Nose fuzes of this type are vane operated and delay armed. Fuzes AN-M103A1, AN-M139A1, and AN-M140A1 are fast arming and should not be used on high performance type aircraft presently in use. Action can be either instantaneous or delayed by presetting a setting pin. The air travel to arm distance is governed by the size of the bomb and the type of arming vane used. Structurally similar, these fuzes differ only in their firing delay elements. Fuzes M163, M164 and M165 are similar to nose fuzes AN-M103A1, AN-M139A1, and AN-M140A1, respectively, except in point of increased arming time. Further increase in arming time can be provided for fuze M163 by use of arming vane M3, which has its angle of vane surface twisted to 75°.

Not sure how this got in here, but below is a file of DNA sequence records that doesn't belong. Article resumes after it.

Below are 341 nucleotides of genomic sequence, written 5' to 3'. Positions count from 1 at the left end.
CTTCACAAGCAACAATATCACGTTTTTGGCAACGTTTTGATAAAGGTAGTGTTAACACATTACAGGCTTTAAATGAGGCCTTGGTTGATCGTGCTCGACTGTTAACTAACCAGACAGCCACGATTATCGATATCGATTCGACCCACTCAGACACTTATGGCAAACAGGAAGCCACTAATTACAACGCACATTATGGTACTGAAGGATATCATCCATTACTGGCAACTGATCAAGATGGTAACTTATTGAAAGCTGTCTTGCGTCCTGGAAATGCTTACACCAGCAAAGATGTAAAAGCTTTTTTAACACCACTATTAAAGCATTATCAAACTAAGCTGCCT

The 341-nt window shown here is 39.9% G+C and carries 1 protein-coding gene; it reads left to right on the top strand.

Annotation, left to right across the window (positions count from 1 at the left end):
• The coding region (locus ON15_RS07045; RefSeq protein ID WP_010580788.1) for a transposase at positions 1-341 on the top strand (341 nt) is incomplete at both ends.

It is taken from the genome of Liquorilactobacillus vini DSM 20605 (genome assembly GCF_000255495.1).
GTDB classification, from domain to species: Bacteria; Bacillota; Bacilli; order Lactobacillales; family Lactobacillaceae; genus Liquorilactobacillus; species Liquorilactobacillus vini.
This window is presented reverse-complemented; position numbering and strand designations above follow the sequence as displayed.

These fuzes contain two explosive trains: one for delay action and another for instantaneous action. The delay action explosive train consists of a primer, a delay element, a relay, a detonator, a booster lead-in, and a booster. The primer and delay element assembly, containing the delay element and relay, are assembled in the fuze body and are sealed as a protection against moisture. The instantaneous explosive train consists of a detonator, a booster lead-in and a booster. The same detonator is used in both explosive trains. It is aligned with one of the explosive trains during arming operations ; its final position depends upon the position of the setting pin.
Primer M39A1, Detonator M20, Relay M6.
The booster contains 1.9 oz of Tetryl.
MIL-HDBK-146, Fuze Catalog (1982)
TM 9-1385-51, Ammunition (Conventional) for Explosive Ordnance Disposal (1967)
TM 9-1325-200, Bombs and Bomb Components (1966)
OP 2216, Volume 1 - Aircraft Bombs, Fuzes, and Associated Components (1960)
TM 3-400, Chemical Bombs and Clusters (1957)
OP 1664, Volume 2 - US Explosive Ordnance (1947)
USNBD - Bombs and Fuzes, Pyrotechnics (1945)